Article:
Font Size:

Frequently Asked Questions

This page provides answers to your most-asked questions about mpox in Alabama. Download our one-page flyer which contains the questions below. For more information, visit the Centers for Disease Control and Prevention.
Mpox is a very rare disease caused by infection with the mpox virus. It is usually found in Central and West Africa and does not occur naturally in the United States. However, cases have recently been identified in the U.S. with more cases expected.
Mpox does not spread easily from person to person. It can spread through contact with infected animals or infected humans, or through contact with materials used by infected people (like clothing or linens). The virus typically enters the body through broken skin, respiratory droplets, or mucous membranes (eyes, nose, or mouth).
In the current outbreak, the mpox virus is spreading primarily through sexual contact. However, infections have occurred through other exposures, including non-sexual contact with infectious lesions and from contaminated instruments in clinical settings.
Disease symptoms often involve a rash which begins after the start of other symptoms. For the current outbreak, cases have presented atypically, which means that most of the cases have had a rash to start in the genital or perianal region. Early signs include fever, malaise (a general feeling of discomfort), headache, swollen lymph nodes, and sometimes cough or sore throat. Other symptoms include muscle aches, backache, chills, and exhaustion. This clinical picture may change as more cases of mpox are diagnosed.
In most cases of mpox, treatment is supportive, easing the symptoms of illness. Some cases, such as in persons with severe disease or high risk of severe disease, may need special antiviral treatment, which has to be obtained from the Centers for Disease Control and Prevention (CDC). An antiviral developed to treat smallpox (tecovirimat, commercialized as TPOXX) has been approved for the treatment of mpox and may be obtained. The Alabama Department of Public Health (ADPH) is in regular communication with the CDC about any treatment for mpox if needed.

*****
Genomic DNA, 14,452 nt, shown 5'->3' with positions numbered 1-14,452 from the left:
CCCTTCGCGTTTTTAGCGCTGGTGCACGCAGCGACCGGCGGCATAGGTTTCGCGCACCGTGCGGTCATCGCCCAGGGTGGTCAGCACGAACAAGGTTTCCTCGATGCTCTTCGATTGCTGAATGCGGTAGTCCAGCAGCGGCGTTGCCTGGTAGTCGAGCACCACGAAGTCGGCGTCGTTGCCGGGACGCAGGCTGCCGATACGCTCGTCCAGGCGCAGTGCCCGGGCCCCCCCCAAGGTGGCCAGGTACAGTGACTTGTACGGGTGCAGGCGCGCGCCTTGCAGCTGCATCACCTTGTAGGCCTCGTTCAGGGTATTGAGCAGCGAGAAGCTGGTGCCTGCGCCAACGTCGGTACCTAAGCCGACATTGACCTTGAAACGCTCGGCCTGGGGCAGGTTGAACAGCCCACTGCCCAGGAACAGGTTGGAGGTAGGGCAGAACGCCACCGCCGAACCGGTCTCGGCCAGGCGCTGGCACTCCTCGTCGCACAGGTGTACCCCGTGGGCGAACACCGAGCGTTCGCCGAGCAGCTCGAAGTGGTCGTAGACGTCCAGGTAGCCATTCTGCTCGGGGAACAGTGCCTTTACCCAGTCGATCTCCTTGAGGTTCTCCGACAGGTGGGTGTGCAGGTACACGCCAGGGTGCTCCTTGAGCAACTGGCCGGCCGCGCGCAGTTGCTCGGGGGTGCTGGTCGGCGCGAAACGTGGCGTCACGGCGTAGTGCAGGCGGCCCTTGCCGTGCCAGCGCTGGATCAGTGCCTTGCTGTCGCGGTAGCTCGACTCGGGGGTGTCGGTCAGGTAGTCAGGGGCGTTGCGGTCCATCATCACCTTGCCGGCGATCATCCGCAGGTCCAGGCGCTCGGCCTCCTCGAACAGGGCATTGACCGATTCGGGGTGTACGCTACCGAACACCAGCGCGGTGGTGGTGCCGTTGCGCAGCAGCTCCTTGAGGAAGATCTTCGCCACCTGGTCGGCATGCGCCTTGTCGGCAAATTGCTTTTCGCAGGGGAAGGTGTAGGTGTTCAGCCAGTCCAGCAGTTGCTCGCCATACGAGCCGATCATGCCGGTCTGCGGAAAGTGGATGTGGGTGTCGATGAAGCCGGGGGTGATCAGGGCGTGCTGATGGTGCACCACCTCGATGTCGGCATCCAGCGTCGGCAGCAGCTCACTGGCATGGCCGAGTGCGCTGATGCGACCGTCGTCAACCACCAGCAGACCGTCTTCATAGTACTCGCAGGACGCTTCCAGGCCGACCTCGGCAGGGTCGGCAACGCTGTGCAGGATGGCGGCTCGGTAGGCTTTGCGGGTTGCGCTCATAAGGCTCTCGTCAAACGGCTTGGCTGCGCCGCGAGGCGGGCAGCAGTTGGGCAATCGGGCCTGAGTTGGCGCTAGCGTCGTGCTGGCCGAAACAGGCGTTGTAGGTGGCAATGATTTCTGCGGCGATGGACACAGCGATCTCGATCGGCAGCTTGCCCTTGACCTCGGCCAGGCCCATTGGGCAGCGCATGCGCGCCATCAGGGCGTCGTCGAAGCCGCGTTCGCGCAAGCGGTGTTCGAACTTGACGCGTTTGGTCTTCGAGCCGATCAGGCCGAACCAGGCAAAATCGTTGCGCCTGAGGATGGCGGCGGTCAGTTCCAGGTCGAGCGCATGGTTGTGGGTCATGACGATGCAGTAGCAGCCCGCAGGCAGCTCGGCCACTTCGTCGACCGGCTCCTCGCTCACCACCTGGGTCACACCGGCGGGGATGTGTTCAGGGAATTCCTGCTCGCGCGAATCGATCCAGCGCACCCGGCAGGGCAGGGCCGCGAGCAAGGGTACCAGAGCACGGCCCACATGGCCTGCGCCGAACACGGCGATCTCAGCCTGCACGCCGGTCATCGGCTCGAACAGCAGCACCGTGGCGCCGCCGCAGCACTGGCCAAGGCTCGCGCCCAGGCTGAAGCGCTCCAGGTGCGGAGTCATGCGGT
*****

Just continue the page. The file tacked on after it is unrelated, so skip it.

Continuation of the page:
Steps to help prevent mpox include:

  • Avoid close, skin-to-skin contact with people who have a rash that looks like mpox
  • Avoid contact with objects and materials, like bedding or eating utensils, that a person with mpox has used
  • Wash hands often with soap and water, or use an alcohol-based hand sanitizer
  • Get vaccinated
  • If you are in Central or West Africa, avoid contact with animals that could have the virus (such as animals that are sick or have been found dead)
There is a vaccine (Jynneos) that can help prevent or lessen the severity of mpox for exposed individuals. Some health departments and other clinics will have a limited amount of vaccine for selected high-risk persons. During this current outbreak, due to a limited vaccine supply, persons who have been in direct contact with a presumed or confirmed mpox are candidates for the vaccine. Some other persons who are candidates for vaccine include persons who have male-to-male sexual contact with other risk factors, including sexual contact with multiple, anonymous, or casual sex partners, treatment for an STD in the last 14 days, more than one partner in the last 14 days who is HIV positive on HIV PrEP or has an immunosuppressive condition. Mpox can be prevented if the vaccine is given up to four days after exposure. Vaccine given after four and up to fourteen days after exposure could reduce the severity of the illness but might not prevent the disease. Previous vaccination against smallpox may provide limited protection since both diseases are from the same family of viruses. People vaccinated against smallpox, in the past, will have some protection against mpox. People below the 40-50 age group are unlikely to have been inoculated against smallpox since vaccination ended in the world by 1980. Some people received the smallpox vaccine after 9/11 if they were first responders or medical personnel.
ADPH will provide PPE if entities do not have ready access.
Please contact your healthcare provider if you believe you have signs or symptoms of mpox.

Page last updated: March 17, 2023